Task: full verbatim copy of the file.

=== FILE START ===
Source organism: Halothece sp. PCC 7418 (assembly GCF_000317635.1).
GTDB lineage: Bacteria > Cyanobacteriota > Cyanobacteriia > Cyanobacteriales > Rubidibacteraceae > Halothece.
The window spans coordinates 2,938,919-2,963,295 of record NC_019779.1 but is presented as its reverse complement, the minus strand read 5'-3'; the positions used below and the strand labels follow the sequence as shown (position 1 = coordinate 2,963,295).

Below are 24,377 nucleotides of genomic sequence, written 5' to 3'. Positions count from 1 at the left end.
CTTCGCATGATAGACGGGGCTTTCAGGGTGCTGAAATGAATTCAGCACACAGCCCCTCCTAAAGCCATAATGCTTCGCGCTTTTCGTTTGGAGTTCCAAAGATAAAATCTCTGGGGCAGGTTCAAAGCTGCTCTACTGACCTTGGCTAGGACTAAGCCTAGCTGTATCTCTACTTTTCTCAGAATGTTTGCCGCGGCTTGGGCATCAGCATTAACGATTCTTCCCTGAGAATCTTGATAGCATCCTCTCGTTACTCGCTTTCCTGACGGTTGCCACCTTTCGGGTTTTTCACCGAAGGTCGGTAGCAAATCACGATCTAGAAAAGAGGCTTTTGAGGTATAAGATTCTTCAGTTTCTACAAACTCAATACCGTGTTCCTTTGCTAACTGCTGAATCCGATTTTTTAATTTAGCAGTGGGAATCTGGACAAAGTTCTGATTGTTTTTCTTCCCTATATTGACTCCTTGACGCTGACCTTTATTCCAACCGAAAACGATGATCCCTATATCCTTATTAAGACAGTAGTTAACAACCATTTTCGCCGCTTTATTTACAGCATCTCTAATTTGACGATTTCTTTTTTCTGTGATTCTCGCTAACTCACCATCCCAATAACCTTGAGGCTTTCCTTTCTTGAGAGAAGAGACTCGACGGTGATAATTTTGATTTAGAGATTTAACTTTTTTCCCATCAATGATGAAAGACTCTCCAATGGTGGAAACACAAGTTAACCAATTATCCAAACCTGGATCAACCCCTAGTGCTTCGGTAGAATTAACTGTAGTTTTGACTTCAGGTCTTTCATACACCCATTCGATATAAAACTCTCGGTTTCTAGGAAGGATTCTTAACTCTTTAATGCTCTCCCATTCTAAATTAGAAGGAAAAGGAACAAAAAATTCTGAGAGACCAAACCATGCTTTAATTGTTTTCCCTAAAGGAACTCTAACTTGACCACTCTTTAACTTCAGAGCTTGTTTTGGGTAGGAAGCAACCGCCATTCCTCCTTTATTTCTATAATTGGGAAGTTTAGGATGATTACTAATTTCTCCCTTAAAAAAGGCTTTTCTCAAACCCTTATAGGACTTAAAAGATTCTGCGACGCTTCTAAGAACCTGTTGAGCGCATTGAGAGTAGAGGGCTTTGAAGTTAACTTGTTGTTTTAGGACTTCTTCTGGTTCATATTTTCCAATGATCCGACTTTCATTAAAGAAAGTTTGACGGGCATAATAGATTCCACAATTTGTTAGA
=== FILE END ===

Source organism: Halothece sp. PCC 7418 (assembly GCF_000317635.1).
GTDB lineage: Bacteria > Cyanobacteriota > Cyanobacteriia > Cyanobacteriales > Rubidibacteraceae > Halothece.
The window spans coordinates 2,938,919-2,963,295 of record NC_019779.1 but is presented as its reverse complement, the minus strand read 5'-3'; the positions used below and the strand labels follow the sequence as shown (position 1 = coordinate 2,963,295).

Below are 24,377 nucleotides of genomic sequence, written 5' to 3'. Positions count from 1 at the left end.
CTTCGCATGATAGACGGGGCTTTCAGGGTGCTGAAATGAATTCAGCACACAGCCCCTCCTAAAGCCATAATGCTTCGCGCTTTTCGTTTGGAGTTCCAAAGATAAAATCTCTGGGGCAGGTTCAAAGCTGCTCTACTGACCTTGGCTAGGACTAAGCCTAGCTGTATCTCTACTTTTCTCAGAATGTTTGCCGCGGCTTGGGCATCAGCATTAACGATTCTTCCCTGAGAATCTTGATAGCATCCTCTCGTTACTCGCTTTCCTGACGGTTGCCACCTTTCGGGTTTTTCACCGAAGGTCGGTAGCAAATCACGATCTAGAAAAGAGGCTTTTGAGGTATAAGATTCTTCAGTTTCTACAAACTCAATACCGTGTTCCTTTGCTAACTGCTGAATCCGATTTTTTAATTTAGCAGTGGGAATCTGGACAAAGTTCTGATTGTTTTTCTTCCCTATATTGACTCCTTGACGCTGACCTTTATTCCAACCGAAAACGATGATCCCTATATCCTTATTAAGACAGTAGTTAACAACCATTTTCGCCGCTTTATTTACAGCATCTCTAATTTGACGATTTCTTTTTTCTGTGATTCTCGCTAACTCACCATCCCAATAACCTTGAGGCTTTCCTTTCTTGAGAGAAGAGACTCGACGGTGATAATTTTGATTTAGAGATTTAACTTTTTTCCCATCAATGATGAAAGACTCTCCAATGGTGGAAACACAAGTTAACCAATTATCCAAACCTGGATCAACCCCTAGTGCTTCGGTAGAATTAACTGTAGTTTTGACTTCAGGTCTTTCATACACCCATTCGATATAAAACTCTCGGTTTCTAGGAAGGATTCTTAACTCTTTAATGCTCTCCCATTCTAAATTAGAAGGAAAAGGAACAAAAAATTCTGAGAGACCAAACCATGCTTTAATTGTTTTCCCTAAAGGAACTCTAACTTGACCACTCTTTAACTTCAGAGCTTGTTTTGGGTAGGAAGCAACCGCCATTCCTCCTTTATTTCTATAATTGGGAAGTTTAGGATGATTACTAATTTCTCCCTTAAAAAAGGCTTTTCTCAAACCCTTATAGGACTTAAAAGATTCTGCGACGCTTCTAAGAACCTGTTGAGCGCATTGAGAGTAGAGGGCTTTGAAGTTAACTTGTTGTTTTAGGACTTCTTCTGGTTCATATTTTCCAATGATCCGACTTTCATTAAAGAAAGTTTGACGGGCATAATAGATTCCACAATTTGTTAGA